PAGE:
By Luis Elias Benavides
(March 2014 Issue)
I was checking Instagram the other day when suddenly I came across the profile of Lix North. I was quite impressed by all of her artwork, especially by her portrait of the father of BMX, Bob Haro. It was also eye candy for me to see all the old school set-ups she has worked on, paying attention to every single detail. As a true artist, she deserves a special place in this magazine called ART, doesn’t she?
Who is Lix North?
Mad creative! Lover of detail, line, light and colour. Dreamer, tech head, grease monkey, aesthetic adventurer, bottle blonde, tomboy, rock’n’roller. Exponent of the style, mechanics, and spirit of BMX.
I grew up at the bottom of the world, on a hill-country farm in rural New Zealand. That relative isolation shaped who I am, my world view and active imagination. Growing up in a creative family also meant that I had a lot of scope to explore that imagination. I was the kid you’d find up a tree, in the mud or covered in paint. I’d have Dad’s tools in hand, fixing things that were broken, inquisitively dismantling things that weren’t, and building things that I believed would change the world.
How did your love for BMX begin?
It was 1986, I was 8. I got a BMX for Christmas – a green and white Healing Freestyler (re-branded Hutch Wind Styler). That bike is one of my most vivid childhood memories – we were inseparable. I took the whole thing apart and put it back together more times than I can remember, just because I loved how it all worked.
My best friend and I spent hours on the weekends and after school racing around, inventing weird and wild tricks and building mad jumps (often landing in prickle bushes, ponds and various other hazards!). We didn’t know a lot about what was going on with BMX in the rest of the world but as long as we could ride we were happy and free!
For the next 5 or 6 years, if I didn’t have a pencil or paintbrush in my hand, you’d find me riding or tinkering with my BMX. My parents had a rake permanently at the ready as I made a habit of repeatedly carving up their driveway in Guinness World Record breaking attempts at the longest coaster brake skid.
How many bikes do you own? Are they all old school?
At the moment, 5 completes and 2 frames.
The completes: a 1987 Kuwahara Magician Pro, 1986 Healing Freestyler (re-branded Hutch Wind Styler), 1981/82 Pre-Serial Profile 24” Cruiser, 1980 Cobra Pro (re-branded Diamondback TK) and a 1979 Madison Taipan (re-branded Diamondback Large Pro).
I don’t really see myself as a collector – I’m a rider and an artist who enjoys expressing herself through building BMX bikes. I ride each of the bikes I restore. If there are any that aren’t being ridden, it’s generally time to move them on and make way for a fresh ‘canvas’.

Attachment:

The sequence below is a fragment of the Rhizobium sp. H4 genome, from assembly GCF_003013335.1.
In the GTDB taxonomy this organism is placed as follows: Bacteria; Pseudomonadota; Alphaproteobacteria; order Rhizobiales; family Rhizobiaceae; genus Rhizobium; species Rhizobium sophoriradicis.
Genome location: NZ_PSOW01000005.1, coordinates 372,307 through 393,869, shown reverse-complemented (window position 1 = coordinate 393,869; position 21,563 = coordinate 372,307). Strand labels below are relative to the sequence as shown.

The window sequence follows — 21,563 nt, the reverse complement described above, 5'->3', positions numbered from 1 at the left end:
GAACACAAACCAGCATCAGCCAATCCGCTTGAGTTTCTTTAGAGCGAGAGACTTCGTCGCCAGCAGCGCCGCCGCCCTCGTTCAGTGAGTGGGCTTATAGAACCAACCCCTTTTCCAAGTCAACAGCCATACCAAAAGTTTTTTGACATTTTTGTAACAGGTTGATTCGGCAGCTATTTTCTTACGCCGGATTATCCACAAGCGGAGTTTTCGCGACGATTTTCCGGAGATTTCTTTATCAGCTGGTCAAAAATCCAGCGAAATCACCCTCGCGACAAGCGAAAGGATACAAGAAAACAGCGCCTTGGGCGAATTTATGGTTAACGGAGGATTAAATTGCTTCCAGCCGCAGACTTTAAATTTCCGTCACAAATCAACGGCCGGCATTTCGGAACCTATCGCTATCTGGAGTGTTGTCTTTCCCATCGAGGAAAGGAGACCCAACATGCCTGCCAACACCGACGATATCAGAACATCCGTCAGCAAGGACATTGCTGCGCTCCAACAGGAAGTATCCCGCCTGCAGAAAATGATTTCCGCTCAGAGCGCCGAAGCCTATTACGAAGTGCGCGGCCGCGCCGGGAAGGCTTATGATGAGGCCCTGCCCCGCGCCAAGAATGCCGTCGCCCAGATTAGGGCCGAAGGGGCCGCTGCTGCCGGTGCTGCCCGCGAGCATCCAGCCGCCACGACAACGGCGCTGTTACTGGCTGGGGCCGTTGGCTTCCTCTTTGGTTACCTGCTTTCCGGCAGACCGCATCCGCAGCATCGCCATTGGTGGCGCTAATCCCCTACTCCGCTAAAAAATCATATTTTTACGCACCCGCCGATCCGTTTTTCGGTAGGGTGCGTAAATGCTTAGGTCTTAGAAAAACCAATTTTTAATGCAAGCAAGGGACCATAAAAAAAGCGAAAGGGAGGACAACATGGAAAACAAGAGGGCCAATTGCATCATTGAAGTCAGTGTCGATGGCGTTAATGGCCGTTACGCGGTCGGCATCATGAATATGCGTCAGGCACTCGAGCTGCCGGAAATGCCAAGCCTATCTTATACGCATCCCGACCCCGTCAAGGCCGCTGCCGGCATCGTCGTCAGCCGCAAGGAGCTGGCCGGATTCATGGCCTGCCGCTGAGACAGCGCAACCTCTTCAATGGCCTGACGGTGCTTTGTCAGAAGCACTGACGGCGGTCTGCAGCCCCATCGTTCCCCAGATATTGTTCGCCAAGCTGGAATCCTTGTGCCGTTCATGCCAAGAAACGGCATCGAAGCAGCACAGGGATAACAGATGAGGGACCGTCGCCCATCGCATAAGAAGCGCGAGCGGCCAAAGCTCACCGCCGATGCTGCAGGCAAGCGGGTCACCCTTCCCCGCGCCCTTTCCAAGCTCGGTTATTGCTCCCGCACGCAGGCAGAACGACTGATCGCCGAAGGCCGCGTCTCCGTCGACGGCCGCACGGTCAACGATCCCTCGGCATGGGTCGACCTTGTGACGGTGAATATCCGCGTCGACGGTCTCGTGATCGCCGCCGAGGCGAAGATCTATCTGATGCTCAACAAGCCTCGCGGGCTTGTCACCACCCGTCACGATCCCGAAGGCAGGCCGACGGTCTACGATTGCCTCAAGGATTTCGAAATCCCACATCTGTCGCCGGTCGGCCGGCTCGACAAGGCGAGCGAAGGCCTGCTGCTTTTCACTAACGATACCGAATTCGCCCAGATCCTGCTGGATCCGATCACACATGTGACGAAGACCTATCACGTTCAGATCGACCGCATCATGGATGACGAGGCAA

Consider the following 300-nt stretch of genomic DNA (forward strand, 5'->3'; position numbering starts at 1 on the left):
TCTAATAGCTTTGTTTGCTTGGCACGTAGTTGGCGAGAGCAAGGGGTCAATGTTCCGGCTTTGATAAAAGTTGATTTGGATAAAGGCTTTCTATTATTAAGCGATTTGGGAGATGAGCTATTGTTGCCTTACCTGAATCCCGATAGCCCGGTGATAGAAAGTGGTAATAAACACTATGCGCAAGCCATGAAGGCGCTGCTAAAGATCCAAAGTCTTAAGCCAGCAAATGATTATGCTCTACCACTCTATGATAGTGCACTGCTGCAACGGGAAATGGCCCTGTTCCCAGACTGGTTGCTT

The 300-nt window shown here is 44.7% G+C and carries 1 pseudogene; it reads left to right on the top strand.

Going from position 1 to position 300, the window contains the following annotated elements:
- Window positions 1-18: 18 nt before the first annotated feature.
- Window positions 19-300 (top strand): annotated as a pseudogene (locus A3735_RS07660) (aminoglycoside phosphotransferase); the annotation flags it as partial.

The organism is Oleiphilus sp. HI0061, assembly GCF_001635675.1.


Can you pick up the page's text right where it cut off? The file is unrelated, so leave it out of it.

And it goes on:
All my bikes are ‘old school’ to date, but one of the frames I’m most excited about this year is Colony’s limited edition 20th Anniversary re-issue of Clint Millar’s Prody frame from 1993. It’s essentially a tribute to the original frame design, with a few modern tweaks to the geometry and an integrated seat post clamp, bottom bracket and head tube. I was lucky enough to have a ride on a prototype of the re-issue recently, and it felt fantastic.
I’m also seriously excited about the new Ikonix Freestyler. I’m equally inspired by contemporary innovation in parts, technology and geometry as I am by old school style. Bringing those two loves together in a way that’s unique and aesthetically satisfying is totally where it’s at for me. The glimpses I’ve seen of the Ikonix frame so far are blowing my mind!
You seem to be very focused on old school bikes. Why is that?
I’m not solely focused on old school, but the 80s is when I fell in love with BMX, so that’s where my heart lies. Anyone who can watch early footage of Bob Haro pulling rock walks, kick turns and rollback 540s, with tuff wheels spinning, and feel the magic in those moments will get it.
It’s nostalgia, aesthetics and the lineage of that magic. For me it’s not about being stuck in the past, it’s an opportunity to bring the innately creative style of that era together with the technology of the present.
After 20 years away from BMX, my revival kick started with a vivid dream I had in 2011 about my childhood bike. The next morning I hit eBay looking for the first derelict bastion of ‘80s BMX I could find. I tore it down and built it back up. I found some old O.G.K. mags, dyed them bright red and got satisfyingly covered in grease and dirt refurbishing the hubs and coaster brake. I rode that bike everywhere.
A year later I had found and restored a 1986 Healing Freestyler in the same green and white as my original BMX, with some custom touches. When I rode it the feel of the frame geometry felt like home and I couldn’t get the grin off my face for hours. From that point the build continued to evolve. With the addition of Peregrine bars, Flight cranks, Gyro II and Tech 77 locking levers, it’s now my flatland rider and I love it more than ever.
Four more builds followed over the next two years, each starting with a scale drawing to plan my ideal build – parts, colours and details. Every minute of the design and build process is fun. Whether it’s those those initial sketches, sourcing and refinishing parts, or custom modifications to bring new tech to old frames. I also really enjoy creating decal artwork and special details like hand-tooled leather seats and head tube badges.
What is Lix BMX?
It’s constantly evolving.
Lix BMX began in 2011 as www.lixbmx.com, a simple blog where I could keep track of my builds as they progressed. It featured photos, drawings and descriptions of my restoration processes, as well as tips, tricks and background info on frames and parts.
Shortly after setting up the blog I started sketching and messing around with graphics for the name, as if it were a brand. Those ideas have since turned into logos, illustrations and artwork that I’m now using on my bikes, custom parts and other cool stuff.
The site now features BMX news and events. It’s home to a series of BMX rides I call ‘Radventures’ that encourage riders of all ages and genders to come together and ride around the beautiful bikeways of South East Queensland here in Australia. We get 30-40 riders, most on old school bikes, with a strong percentage of women and kids joining in. It’s a really great atmosphere of inclusiveness and camaraderie. Each Radventure ride feels like an outtake from ‘BMX Bandits’.